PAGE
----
Happy Leap Day. Tachyon’s rebranding as Alluxio, release of CaffeOnSpark and GA for Google Cloud Dataproc lead the hard news this week. The Alluxio announcement has inspired big thinkers to share big thoughts. And, we have a nice crop of explainers. Scroll down to the bottom for another SQL on Hadoop benchmark.
— In SearchDataManagement, Jack Vaughn explains Spark 2.0.
— In Datanami, Alex Woodie explains Structured Streaming in Spark 2.0.
— MapR’s Jim Scott explains Spark accumulators. Jim also explains Spark Streaming.
— DataArtisans’ Fabian Hueske introduces Flink.
— In SlideShare, Julian Hyde explains streaming SQL.
— Wes McKinney explains why pandas users should be excited about Apache Arrow.
— On her blog, Paige Roberts explains Project Tungsten, complete with pictures.
— Someone from Dremio explains Drillix, which is what you get when you combine Apache Phoenix and Apache Drill. (h/t Hadoop Weekly).
— In TheNextPlatform, Timothy Prickett Morgan argues that Tachyon Caching (Alluxio) is bigger than Spark
— In SiliconAngle, Maria Deutscher opines that Alluxio (née Tachyon) could replace HDFS for Spark users.
— In The New Stack, Susan Hall speculates that Apache Arrow’s columnar data layer could accelerate Spark and Hadoop. She means Hadoop in a general way, e.g. the Hadoop ecosystem.
— On the Dataiku blog, “Caroline” interviews John Kelly, Managing Director of Berkeley Research Group and asks him questions about data science. Left unanswered: is it “Data-ikoo” or “Day-tie-koo?”
— Alpine Data Labs’ Steven Hillion ruminates on success. He’d be better off ruminating on “how to raise your next round of venture capital.”
— Max Slater-Robins opines that Microsoft is inventing the future, which is even better than winning the internet.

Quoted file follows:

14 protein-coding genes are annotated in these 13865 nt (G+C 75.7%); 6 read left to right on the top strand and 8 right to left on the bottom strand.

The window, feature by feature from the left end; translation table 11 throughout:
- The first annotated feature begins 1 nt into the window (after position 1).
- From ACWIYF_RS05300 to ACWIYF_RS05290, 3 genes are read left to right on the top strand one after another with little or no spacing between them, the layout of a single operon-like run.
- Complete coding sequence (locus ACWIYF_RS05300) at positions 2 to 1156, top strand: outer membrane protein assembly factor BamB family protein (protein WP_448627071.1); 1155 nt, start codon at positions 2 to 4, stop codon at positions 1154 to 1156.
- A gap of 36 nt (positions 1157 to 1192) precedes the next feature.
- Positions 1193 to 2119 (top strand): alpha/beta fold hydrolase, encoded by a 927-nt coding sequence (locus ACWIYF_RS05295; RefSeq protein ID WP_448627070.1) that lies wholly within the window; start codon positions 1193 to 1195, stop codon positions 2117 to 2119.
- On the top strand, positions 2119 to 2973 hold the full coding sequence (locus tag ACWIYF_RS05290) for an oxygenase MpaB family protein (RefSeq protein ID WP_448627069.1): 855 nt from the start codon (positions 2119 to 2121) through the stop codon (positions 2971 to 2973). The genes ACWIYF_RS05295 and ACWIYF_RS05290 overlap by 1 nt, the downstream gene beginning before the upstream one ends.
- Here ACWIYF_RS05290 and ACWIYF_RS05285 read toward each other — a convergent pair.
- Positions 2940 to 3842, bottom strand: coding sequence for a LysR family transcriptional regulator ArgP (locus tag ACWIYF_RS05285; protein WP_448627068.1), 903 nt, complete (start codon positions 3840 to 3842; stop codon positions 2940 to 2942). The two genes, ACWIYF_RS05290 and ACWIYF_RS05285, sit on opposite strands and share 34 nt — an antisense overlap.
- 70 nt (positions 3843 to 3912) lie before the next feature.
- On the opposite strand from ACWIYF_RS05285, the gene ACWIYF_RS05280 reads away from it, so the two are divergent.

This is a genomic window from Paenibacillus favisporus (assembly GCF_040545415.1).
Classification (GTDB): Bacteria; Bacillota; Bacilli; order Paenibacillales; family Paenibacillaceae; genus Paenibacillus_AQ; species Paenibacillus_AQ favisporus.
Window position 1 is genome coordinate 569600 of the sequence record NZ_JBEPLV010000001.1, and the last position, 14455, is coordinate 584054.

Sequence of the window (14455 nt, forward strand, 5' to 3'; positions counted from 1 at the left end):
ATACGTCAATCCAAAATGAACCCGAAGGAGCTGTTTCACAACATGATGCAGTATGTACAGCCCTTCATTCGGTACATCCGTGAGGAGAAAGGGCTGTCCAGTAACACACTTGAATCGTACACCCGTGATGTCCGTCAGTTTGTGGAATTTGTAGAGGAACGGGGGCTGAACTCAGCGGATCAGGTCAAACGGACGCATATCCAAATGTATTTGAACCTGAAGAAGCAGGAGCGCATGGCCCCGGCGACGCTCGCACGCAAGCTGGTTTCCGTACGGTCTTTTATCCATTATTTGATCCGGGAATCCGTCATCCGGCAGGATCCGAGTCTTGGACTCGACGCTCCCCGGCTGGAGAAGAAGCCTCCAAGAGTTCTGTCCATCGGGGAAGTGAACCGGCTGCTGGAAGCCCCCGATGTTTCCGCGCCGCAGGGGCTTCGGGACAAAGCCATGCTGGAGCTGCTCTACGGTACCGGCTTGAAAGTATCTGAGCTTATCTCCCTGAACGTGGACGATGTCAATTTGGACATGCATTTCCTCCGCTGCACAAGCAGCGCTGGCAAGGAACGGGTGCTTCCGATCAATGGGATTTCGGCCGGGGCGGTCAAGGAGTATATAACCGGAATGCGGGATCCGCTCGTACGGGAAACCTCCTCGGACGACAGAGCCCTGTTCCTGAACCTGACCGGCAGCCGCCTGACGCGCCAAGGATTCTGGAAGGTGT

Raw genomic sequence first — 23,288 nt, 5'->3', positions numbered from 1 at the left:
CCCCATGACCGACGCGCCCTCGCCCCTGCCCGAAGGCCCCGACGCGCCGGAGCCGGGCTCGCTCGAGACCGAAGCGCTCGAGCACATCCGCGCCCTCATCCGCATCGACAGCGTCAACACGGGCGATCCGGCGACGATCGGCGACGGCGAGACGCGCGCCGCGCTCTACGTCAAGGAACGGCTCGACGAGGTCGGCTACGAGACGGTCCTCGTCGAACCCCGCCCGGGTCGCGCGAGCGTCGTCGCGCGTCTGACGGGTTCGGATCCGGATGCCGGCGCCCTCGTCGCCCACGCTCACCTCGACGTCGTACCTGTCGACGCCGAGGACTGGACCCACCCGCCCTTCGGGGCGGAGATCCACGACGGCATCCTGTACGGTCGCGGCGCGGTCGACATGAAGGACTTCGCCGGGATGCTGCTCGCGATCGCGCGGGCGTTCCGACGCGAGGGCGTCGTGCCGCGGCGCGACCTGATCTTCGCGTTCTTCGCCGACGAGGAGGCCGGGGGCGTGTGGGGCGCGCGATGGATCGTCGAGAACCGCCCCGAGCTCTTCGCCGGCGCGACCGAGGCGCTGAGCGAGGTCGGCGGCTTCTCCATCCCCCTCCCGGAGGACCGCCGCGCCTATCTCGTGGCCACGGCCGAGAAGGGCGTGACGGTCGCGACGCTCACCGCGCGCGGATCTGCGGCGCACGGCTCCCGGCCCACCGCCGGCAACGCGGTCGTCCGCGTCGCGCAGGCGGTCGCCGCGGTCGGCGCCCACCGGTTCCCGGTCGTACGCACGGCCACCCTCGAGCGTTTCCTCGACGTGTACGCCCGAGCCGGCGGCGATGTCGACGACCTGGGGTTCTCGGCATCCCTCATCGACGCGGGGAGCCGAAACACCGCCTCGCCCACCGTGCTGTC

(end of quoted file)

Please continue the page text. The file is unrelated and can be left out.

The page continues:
— In ZDNet, Andrew Brust wonders if Databricks is vying for a full analytics stack, citing the new Dashboard feature as cause for wonder. He’s just trolling.
— In Search Cloud Applications, Joel Shore opines that streaming analytics is replacing complex event processing, which makes sense. He further opines that Flink will displace Spark for streaming, which doesn’t make sense. Shore interviews IBM’s Nagui Halim about streaming here.
Open Source Announcements
— Alluxio (née Tachyon) announces Release 1.0.0. Alluxio is open source software distributed through Git under an Apache license, but is not an Apache project. Yet. Release 1.0 includes frameworks for MapReduce, Spark, Flink and Zeppelin. Daniel Gutierrez reports.
— Yahoo releases CaffeOnSpark, a distributed deep learning package. Caffe is one of the better-known deep learning packages, with a track record in image recognition. Software is available on Git. For more information, see the Wiki. Alex Handy reports; Charlie Osborne reports.
— RapidMiner China announces availability of an extension for deep learning engine DL4J. The extension is open source, and works with the open source version of RapidMiner. DL4J sponsor Skymind collaborated.
–Tachyon Nexus, the commercial venture founded to support Tachyon, the memory-centric virtual distributed storage system, announces that it has rebranded as Alluxio.
— Google announces general availability for its Cloud Dataproc managed service for Spark and Hadoop.
Health analytics vendor Health Catalyst lands a $70M Series E round.
AtScale Benchmarks SQL-on-Hadoop Engines
On the AtScale blog, Trystan Leftwich summarizes results from a benchmark test of Hive on Tez (1.2/0.7),
Cloudera Apache Impala (2.3) and Spark SQL (1.6). The AtScale team tested Impala and Spark with Parquet and Hive on Tez with ORC. For test cases, the team used TPC-H data arranged in a star schema, and ran 13 queries in each SQL engine multiple times, averaging the results.
While Hortonworks recommends ORC with Hive/Tez, there are published cases where users achieved good results with Hive/Tez on Parquet. Since the storage format has a big impact on SQL performance, I would have tested Hive/Tez on Parquet as well. AtScale did not respond to queries on this point.
- All three engines performed about the same on single-table queries, and on queries joining three small tables.
- Spark and Impala ran faster than Hive on queries joining three large tables.
- Spark ran faster than Impala on queries joining four or more tables.
The team ran the same tests with AtScale’s commercial caching technology, with significant performance improvements for all three engines.
In concurrency testing, Impala performed much better than Hive or Spark.
Details of the test available in a white paper here (registration required).